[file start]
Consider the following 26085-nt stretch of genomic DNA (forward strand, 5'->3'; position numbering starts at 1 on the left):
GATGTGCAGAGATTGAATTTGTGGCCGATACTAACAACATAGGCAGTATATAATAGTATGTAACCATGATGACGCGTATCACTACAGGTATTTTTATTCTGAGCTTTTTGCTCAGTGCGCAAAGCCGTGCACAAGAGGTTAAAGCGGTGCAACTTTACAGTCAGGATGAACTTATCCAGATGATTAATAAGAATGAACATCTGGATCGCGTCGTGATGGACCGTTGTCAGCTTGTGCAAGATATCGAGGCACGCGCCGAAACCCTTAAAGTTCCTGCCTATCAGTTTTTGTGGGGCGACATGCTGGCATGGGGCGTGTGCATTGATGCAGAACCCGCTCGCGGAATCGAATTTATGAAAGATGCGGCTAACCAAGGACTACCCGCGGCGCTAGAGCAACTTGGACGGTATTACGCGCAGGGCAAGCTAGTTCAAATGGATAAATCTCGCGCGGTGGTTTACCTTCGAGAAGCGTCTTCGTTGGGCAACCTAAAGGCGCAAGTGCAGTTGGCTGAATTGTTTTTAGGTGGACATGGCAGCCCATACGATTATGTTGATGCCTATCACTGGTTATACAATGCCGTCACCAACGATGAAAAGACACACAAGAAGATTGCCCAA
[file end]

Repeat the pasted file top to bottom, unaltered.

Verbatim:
Consider the following 26085-nt stretch of genomic DNA (forward strand, 5'->3'; position numbering starts at 1 on the left):
GATGTGCAGAGATTGAATTTGTGGCCGATACTAACAACATAGGCAGTATATAATAGTATGTAACCATGATGACGCGTATCACTACAGGTATTTTTATTCTGAGCTTTTTGCTCAGTGCGCAAAGCCGTGCACAAGAGGTTAAAGCGGTGCAACTTTACAGTCAGGATGAACTTATCCAGATGATTAATAAGAATGAACATCTGGATCGCGTCGTGATGGACCGTTGTCAGCTTGTGCAAGATATCGAGGCACGCGCCGAAACCCTTAAAGTTCCTGCCTATCAGTTTTTGTGGGGCGACATGCTGGCATGGGGCGTGTGCATTGATGCAGAACCCGCTCGCGGAATCGAATTTATGAAAGATGCGGCTAACCAAGGACTACCCGCGGCGCTAGAGCAACTTGGACGGTATTACGCGCAGGGCAAGCTAGTTCAAATGGATAAATCTCGCGCGGTGGTTTACCTTCGAGAAGCGTCTTCGTTGGGCAACCTAAAGGCGCAAGTGCAGTTGGCTGAATTGTTTTTAGGTGGACATGGCAGCCCATACGATTATGTTGATGCCTATCACTGGTTATACAATGCCGTCACCAACGATGAAAAGACACACAAGAAGATTGCCCAA